Strong storms and cold temperatures this winter have left a behind a deep snowpack in the Sierra Nevada Mountains, which provides water for about 23 million Californians from the Bay Area to Southern California. So how does all that water actually travel hundreds of miles to the Bay Area, Central Valley and Southern California?
If temperatures are cold enough, the Sierras act as a giant natural reservoir that stores snow until it melts in spring and runs down the mountains in rivers and streams. That water is collected in the State Water Project, the backbone of which is a 444-mile long California Aqueduct — canals, tunnels and pipelines that direct water collected from the Sierra Nevada mountains and valleys of Northern and Central California to Southern California.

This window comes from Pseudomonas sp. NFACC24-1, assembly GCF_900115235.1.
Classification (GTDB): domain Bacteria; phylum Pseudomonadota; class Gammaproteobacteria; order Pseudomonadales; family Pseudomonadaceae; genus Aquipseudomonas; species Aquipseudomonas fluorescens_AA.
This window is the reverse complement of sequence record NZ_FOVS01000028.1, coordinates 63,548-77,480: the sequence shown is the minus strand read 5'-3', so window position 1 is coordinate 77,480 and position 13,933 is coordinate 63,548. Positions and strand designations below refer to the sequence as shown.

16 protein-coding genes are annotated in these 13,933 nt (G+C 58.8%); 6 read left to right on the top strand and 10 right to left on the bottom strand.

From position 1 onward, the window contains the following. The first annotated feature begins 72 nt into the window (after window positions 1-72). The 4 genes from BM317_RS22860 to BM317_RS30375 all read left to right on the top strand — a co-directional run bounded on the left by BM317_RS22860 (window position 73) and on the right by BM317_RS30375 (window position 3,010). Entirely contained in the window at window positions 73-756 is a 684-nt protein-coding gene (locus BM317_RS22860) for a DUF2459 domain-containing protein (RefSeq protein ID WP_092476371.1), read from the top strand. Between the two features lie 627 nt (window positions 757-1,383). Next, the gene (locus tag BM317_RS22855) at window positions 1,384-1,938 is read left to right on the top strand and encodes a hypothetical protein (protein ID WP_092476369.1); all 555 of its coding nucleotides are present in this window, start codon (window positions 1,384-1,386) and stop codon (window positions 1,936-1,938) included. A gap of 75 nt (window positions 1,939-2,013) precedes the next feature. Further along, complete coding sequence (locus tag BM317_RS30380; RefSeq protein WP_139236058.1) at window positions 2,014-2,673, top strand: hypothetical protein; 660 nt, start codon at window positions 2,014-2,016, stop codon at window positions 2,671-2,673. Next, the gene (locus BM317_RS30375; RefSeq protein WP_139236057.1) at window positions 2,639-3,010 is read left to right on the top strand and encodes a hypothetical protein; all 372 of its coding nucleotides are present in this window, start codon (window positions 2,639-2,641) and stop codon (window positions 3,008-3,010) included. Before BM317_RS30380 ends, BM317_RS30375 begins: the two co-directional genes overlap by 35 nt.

The water is used by LA residents, but also for irrigation in the San Joaquin Valley and other areas. Drivers along the 5 Freeway likely have seen segments of the Aqueduct north of Los Angeles, and the images below show more parts of the engineering marvel that provides a water lifeline for California. Before we get to the California Aqueduct, here’s where California’s water […]